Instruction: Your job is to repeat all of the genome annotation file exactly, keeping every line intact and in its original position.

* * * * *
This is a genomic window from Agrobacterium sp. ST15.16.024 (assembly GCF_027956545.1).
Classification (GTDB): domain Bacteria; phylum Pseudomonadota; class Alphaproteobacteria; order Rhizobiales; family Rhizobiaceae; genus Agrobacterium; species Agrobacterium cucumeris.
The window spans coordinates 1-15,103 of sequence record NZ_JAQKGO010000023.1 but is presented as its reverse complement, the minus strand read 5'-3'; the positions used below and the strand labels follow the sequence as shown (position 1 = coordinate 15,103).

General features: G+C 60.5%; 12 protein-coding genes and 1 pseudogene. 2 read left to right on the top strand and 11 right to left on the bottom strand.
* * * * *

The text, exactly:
This is a genomic window from Agrobacterium sp. ST15.16.024 (assembly GCF_027956545.1).
Classification (GTDB): domain Bacteria; phylum Pseudomonadota; class Alphaproteobacteria; order Rhizobiales; family Rhizobiaceae; genus Agrobacterium; species Agrobacterium cucumeris.
The window spans coordinates 1-15,103 of sequence record NZ_JAQKGO010000023.1 but is presented as its reverse complement, the minus strand read 5'-3'; the positions used below and the strand labels follow the sequence as shown (position 1 = coordinate 15,103).

General features: G+C 60.5%; 12 protein-coding genes and 1 pseudogene. 2 read left to right on the top strand and 11 right to left on the bottom strand.